The addition of a signature allegedly by the famous calligrapher Solṭān-ʿAlī Mašhadī (d. 926/1519) on a sumptuous manuscript of the Turkish dīvān of Solṭān-Ḥosayn Bāyqarā was detected by Shah Jahān (r. 1037-68/1628-57) even though a recent sale catalog (Sotheby’s l979) failed to point out the discrepancy. Indeed, Shah Jahān had noted on the back of the manuscript, “Although it is inscribed with the name of Mollā Solṭān-ʿAlī, it is certainly not the Mollā’s handwriting, and by all appearances the calligraphy is by the grandfather of Mollā ʿAbd-al-Raḥīm” (Soudavar 1992, p. 120).

Much harder to detect was the alteration in the colophon of an early copy of Naṣīr-al-Dīn Ṭūsī’s commentary on Avicenna’s al-Ešārāt wa’l-tanbīhāt. Originally dated 778/1377, the forger had masterfully changed the date to 678/1279 and had tried to conceal his alterations through an elaborate smoke screen. The alterations involved minute scratching of the letter ʿayn of the Arabic word sabʿa meʾa (seven hundred) and the addition of two dots to render seta meʾa (six hundred), in combination with extensive smudging and smearing in order to divert attention from the main intent (Soudavar, forthcoming).

Books on theology such as the above manuscript constituted the core of a library in the Islamic era and were in high demand. Equally prized were astronomical and astrological works, as the tradition of consulting horoscopes remained strong throughout Persian history. One of the most popular works in this field was ʿAbd-al-Raḥmān Ṣūfī’s (291-376/903-86; q.v.) Ketāb ṣowar al-kawākeb al-ṯābeta, an important copy of which is at the Bodleian Library, Oxford (MS Marsh 144). A Latin inscription by Christianus Ravius, written in 1644 at Constantinople, states that “he supplied the missing parts of the text after having compared it with a more recent copy of the same work,” (Wellesz, pp. 1-2 ). As well as this Latin inscription, there is an inscription added below the colophon which purports to represent the signature of the copier and illustrator of the manuscript. It is dated 400/1009. The signature and date have been accepted by some scholars (but see Brockelmann, GAL (Supplement) I, p. 863) as authentic, although stylistically, it belongs to the twelfth century (Soudavar, forthcoming).

Calligraphy and forgery. The favorite format for collecting calligraphy and painting in the post Mongol era was the moraqqaʿ, an album in which items of painting or calligraphy were inserted within elaborately decorated pages. In India, the emperor Jahāngīr set a style for moraqqaʿ which was subsequently followed by his son Šāh-Jahān. In their moraqqaʿs, two pages of painting alternated with two pages of calligraphy by the celebrated Mīr ʿAlī Heravī (d. 951/1544-5, q.v.). As the Mughal imperial moraqqaʿ production expanded, demand for works by Mīr ʿAlī soared and forgers saw an opportunity to fill this demand by producing fakes or adding a “Mīr ʿAlī” signature to existing calligraphy pieces. Although no systematic study of Mīr ʿAlī’s oeuvre has been undertaken, the sheer volume of calligraphy pieces bearing his signature suggests caution in accepting their authenticity. Mīr ʿAlī had begun his career in Herat and spent his later years in Bukhara; his work therefore had to be imported into India. The forger’s task was facilitated by the fact that students of calligraphy repeatedly copied works by renowned masters. Some, like Mīr ʿAlī’s own pupil, Maḥmūd b. Esḥāq Šehābī Sīāvošānī, unabashedly imitated his work and signature prompting a rebuke from Mīr ʿAlī (Bayānī, Ḵošnevīsān, pp. 877-78). Others, like the later master Mīr ʿEmād (see ʿEMĀD ḤASANĪ, MĪR) , included their own signature after that of Mīr ʿAlī (Soudavar, 1992, p. 495); in these instances, all that the forger needed to do was to excise the second signature.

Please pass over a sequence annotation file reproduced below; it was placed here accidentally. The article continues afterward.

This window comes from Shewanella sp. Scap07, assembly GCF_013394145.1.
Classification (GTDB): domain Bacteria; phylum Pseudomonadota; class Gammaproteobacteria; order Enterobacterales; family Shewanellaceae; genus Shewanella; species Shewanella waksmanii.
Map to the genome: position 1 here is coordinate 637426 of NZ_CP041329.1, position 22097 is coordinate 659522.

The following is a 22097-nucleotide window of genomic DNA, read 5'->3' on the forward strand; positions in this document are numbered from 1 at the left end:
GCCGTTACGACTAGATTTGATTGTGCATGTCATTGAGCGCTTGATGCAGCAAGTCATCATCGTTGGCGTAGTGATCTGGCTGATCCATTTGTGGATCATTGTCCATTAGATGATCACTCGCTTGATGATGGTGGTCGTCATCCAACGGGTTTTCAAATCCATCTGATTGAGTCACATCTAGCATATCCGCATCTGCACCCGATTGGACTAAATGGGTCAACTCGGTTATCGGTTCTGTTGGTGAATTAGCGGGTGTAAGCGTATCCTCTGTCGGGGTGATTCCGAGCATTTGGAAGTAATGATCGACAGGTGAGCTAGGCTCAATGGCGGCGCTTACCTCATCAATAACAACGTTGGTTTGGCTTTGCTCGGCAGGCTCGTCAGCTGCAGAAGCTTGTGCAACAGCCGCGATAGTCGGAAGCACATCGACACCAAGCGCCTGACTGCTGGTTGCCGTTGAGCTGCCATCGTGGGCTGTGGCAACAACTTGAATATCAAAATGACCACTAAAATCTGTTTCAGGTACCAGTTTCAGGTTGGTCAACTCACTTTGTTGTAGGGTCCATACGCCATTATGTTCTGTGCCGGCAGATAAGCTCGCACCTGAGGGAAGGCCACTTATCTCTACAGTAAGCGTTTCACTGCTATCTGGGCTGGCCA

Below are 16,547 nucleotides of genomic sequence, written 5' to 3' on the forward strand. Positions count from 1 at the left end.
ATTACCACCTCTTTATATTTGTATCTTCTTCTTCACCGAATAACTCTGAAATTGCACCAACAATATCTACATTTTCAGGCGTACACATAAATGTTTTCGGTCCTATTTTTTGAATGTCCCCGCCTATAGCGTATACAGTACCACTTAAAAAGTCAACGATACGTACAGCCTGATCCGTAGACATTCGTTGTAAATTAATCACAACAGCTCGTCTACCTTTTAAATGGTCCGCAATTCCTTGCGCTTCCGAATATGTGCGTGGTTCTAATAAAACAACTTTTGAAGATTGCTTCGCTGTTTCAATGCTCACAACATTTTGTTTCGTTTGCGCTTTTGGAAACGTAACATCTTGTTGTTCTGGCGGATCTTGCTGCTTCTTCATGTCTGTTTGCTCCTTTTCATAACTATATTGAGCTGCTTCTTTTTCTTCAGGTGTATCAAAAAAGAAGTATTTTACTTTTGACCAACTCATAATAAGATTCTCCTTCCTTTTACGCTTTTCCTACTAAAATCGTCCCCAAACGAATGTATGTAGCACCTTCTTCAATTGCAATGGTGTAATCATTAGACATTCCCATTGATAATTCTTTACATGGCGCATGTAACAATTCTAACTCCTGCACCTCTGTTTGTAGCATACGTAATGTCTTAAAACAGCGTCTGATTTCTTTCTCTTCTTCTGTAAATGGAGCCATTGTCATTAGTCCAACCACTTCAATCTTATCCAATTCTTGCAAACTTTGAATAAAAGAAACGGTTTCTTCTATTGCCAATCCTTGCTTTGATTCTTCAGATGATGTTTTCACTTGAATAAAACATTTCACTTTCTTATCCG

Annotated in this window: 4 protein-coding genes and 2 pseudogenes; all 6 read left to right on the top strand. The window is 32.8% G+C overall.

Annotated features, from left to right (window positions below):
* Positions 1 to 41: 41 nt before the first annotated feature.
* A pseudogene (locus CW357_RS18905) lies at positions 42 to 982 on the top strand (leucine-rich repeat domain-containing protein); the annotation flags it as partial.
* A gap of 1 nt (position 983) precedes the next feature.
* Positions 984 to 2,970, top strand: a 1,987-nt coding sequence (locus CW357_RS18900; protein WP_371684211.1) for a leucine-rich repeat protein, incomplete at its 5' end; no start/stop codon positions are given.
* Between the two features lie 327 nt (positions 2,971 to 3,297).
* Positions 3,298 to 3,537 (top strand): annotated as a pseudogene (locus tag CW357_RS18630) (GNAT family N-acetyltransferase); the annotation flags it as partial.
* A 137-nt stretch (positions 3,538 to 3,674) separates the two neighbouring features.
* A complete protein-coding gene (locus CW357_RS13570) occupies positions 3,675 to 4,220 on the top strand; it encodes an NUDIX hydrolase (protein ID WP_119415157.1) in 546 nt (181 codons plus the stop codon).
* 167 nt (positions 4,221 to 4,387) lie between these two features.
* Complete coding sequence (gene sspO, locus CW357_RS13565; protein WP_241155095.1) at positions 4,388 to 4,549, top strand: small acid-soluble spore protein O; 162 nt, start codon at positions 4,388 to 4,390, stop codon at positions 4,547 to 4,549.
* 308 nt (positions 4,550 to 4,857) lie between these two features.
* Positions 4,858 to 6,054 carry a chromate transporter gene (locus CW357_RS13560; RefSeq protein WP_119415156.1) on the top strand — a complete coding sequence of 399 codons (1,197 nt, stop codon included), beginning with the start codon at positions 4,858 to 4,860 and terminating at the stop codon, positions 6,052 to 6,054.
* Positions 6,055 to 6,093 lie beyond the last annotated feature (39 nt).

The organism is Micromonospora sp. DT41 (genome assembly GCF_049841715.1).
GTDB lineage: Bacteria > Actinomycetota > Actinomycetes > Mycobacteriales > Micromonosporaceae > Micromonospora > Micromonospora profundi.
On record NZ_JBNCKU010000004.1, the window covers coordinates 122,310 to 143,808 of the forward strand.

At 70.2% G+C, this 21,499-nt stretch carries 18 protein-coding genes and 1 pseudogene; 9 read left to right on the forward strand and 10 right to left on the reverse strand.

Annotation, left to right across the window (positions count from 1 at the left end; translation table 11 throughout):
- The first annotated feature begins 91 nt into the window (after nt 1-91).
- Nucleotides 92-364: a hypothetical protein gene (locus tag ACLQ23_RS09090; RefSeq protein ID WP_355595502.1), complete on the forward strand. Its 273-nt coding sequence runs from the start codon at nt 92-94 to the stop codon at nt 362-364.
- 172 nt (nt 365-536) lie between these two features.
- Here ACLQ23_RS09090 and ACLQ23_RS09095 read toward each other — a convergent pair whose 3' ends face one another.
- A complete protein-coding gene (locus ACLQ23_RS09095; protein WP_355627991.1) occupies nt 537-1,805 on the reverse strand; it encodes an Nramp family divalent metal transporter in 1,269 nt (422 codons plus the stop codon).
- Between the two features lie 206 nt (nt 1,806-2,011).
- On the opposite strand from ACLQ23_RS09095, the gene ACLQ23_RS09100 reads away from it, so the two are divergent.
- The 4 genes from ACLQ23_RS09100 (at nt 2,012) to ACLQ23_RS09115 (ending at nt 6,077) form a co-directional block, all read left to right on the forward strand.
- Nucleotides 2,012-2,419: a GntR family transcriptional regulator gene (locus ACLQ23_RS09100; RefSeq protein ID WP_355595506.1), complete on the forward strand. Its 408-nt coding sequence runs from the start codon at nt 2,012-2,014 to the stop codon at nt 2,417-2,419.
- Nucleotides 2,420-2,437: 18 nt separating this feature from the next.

While forging pieces of calligraphy was a relatively easy and inexpensive business, the creation of a whole album required much investment in paper, gold sprinkling and illumination. Yet when the demand was high and talent abundant, such an enterprise was feasible. A case in point is a large formatted album now dispersed among several collections including this author’s and the Pozzi collection in the Musée d’Art et d’Histoire in Geneva (Robinson, items 573-90, pp. 367-77 considered authentic). Richly decorated and beautifully set on gold sprinkled and/or marbled paper, it includes “specimens” of almost all the great sixteenth century masters of nastaʿlīq calligraphy. Although some pieces may be genuine, the majority are not; for a careful investigation would show that the ink and its flow, as well as the paper of most inset pieces, are the same even though signed by supposedly different masters. The style of decoration and the emphasis on sixteenth century artists suggest an early seventeenth century Persian production, either for the local market or for the Ottoman where nastaʿlīq specimens were in high demand.

Painting and Forgery.Forgery in painting followed the same path as in calligraphy. At first, signatures of great artists, or spurious attributions, were added to existing paintings in order to enhance their value. But when the market warranted, entire new paintings were created. Responding to a strong demand in the first half of the sixteenth century, a Tabrīzī atelier was supplying both the local and the Ottoman market with illustrated manuscripts. Its favorite mode of operation was to add paintings to existing plain manuscripts. The symbol of Safavid religious militancy, the special headgear called tāj-e ḥaydarī, was displayed in paintings for the local market but suppressed in those destined for export. As Timurid Herat was held in high esteem by the Ottomans, the non-Safavid works were invariably made with a linkage to Solṭān-Ḥosayn Bāyqarā or a member of his retinue (Soudavar, 1992, p. 118).